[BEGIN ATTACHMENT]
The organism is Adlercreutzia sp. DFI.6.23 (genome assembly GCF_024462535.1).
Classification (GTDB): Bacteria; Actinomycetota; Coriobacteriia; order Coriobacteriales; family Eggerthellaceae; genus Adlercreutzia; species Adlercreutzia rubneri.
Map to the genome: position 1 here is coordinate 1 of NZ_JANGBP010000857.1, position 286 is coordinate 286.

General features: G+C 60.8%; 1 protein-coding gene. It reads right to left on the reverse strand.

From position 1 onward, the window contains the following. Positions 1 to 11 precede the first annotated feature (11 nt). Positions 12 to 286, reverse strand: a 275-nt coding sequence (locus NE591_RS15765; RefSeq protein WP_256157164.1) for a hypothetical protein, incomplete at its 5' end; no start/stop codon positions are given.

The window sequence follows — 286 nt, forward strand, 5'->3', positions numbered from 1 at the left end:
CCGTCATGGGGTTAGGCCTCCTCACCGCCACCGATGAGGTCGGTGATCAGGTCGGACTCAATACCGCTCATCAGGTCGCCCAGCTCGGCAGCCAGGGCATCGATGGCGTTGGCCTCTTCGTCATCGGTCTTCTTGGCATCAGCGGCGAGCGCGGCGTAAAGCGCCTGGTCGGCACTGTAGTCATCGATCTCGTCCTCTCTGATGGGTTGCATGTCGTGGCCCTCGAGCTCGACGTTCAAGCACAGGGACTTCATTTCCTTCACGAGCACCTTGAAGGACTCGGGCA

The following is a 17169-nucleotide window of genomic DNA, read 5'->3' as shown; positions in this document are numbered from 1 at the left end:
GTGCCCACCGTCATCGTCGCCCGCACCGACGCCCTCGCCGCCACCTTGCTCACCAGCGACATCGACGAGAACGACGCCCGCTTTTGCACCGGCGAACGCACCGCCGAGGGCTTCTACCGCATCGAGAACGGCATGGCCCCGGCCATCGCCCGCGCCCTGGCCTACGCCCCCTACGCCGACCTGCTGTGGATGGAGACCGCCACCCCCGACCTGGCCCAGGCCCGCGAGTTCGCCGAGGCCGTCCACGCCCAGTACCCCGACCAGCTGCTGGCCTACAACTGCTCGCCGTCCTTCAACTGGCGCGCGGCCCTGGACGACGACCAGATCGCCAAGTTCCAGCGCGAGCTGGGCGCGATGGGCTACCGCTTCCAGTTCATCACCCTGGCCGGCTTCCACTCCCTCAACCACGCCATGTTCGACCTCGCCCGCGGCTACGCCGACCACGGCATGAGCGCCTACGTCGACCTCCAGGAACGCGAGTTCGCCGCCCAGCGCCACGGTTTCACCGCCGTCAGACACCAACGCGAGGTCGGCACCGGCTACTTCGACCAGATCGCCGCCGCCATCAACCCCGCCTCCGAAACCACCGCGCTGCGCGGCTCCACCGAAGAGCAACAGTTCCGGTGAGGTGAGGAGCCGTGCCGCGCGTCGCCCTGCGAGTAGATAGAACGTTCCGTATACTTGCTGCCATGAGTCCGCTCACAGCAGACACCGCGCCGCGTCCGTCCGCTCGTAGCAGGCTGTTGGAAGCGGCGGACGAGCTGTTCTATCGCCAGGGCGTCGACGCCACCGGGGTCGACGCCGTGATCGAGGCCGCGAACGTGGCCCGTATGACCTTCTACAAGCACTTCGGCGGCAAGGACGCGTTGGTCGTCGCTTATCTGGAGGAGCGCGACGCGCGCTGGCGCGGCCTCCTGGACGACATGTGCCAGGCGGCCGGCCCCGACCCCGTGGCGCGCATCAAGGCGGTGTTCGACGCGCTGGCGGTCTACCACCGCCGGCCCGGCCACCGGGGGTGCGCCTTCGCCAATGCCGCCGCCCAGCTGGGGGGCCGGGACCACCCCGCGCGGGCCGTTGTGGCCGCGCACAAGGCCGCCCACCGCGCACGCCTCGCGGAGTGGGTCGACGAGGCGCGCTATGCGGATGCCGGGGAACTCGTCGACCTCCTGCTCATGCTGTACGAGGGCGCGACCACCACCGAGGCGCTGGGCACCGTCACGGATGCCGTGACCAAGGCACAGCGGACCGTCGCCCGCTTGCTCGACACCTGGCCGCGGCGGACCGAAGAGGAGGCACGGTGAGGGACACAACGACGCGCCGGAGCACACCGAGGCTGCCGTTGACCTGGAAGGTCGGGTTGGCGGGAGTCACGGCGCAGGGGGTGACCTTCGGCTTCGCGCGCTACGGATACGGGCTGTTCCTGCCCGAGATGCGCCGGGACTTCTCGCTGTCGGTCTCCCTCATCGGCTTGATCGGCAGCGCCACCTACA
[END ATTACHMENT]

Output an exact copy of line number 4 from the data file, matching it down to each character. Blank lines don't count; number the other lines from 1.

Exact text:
General features: G+C 60.8%; 1 protein-coding gene. It reads right to left on the reverse strand.